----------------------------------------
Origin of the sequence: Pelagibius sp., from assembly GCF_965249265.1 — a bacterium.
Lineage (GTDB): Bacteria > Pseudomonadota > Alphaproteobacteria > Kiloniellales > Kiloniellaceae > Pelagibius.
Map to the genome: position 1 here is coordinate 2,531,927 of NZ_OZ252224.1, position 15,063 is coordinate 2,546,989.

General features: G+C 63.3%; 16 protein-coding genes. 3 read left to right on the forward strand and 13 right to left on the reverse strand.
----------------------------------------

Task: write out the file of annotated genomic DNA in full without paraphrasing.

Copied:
Origin of the sequence: Pelagibius sp., from assembly GCF_965249265.1 — a bacterium.
Lineage (GTDB): Bacteria > Pseudomonadota > Alphaproteobacteria > Kiloniellales > Kiloniellaceae > Pelagibius.
Map to the genome: position 1 here is coordinate 2,531,927 of NZ_OZ252224.1, position 15,063 is coordinate 2,546,989.

General features: G+C 63.3%; 16 protein-coding genes. 3 read left to right on the forward strand and 13 right to left on the reverse strand.